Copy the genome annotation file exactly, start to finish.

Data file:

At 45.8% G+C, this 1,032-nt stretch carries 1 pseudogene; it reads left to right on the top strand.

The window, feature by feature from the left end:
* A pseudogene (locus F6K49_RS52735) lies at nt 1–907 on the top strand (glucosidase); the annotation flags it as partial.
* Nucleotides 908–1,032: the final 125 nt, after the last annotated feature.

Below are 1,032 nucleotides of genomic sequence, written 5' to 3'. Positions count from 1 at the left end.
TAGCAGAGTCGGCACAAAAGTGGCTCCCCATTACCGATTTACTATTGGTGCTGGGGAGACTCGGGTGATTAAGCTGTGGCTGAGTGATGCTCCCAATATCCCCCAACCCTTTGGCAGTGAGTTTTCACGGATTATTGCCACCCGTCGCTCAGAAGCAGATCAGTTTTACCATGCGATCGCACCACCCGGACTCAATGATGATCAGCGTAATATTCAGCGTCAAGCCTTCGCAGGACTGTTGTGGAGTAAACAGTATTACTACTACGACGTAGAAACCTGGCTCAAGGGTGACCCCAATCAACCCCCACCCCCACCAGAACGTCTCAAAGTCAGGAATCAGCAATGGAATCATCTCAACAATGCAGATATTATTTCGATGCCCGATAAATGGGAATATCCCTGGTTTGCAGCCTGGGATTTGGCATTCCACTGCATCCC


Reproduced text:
At 45.8% G+C, this 1,032-nt stretch carries 1 pseudogene; it reads left to right on the top strand.

The window, feature by feature from the left end:
* A pseudogene (locus F6K49_RS52735) lies at nt 1–907 on the top strand (glucosidase); the annotation flags it as partial.
* Nucleotides 908–1,032: the final 125 nt, after the last annotated feature.

Below are 1,032 nucleotides of genomic sequence, written 5' to 3'. Positions count from 1 at the left end.
TAGCAGAGTCGGCACAAAAGTGGCTCCCCATTACCGATTTACTATTGGTGCTGGGGAGACTCGGGTGATTAAGCTGTGGCTGAGTGATGCTCCCAATATCCCCCAACCCTTTGGCAGTGAGTTTTCACGGATTATTGCCACCCGTCGCTCAGAAGCAGATCAGTTTTACCATGCGATCGCACCACCCGGACTCAATGATGATCAGCGTAATATTCAGCGTCAAGCCTTCGCAGGACTGTTGTGGAGTAAACAGTATTACTACTACGACGTAGAAACCTGGCTCAAGGGTGACCCCAATCAACCCCCACCCCCACCAGAACGTCTCAAAGTCAGGAATCAGCAATGGAATCATCTCAACAATGCAGATATTATTTCGATGCCCGATAAATGGGAATATCCCTGGTTTGCAGCCTGGGATTTGGCATTCCACTGCATCCC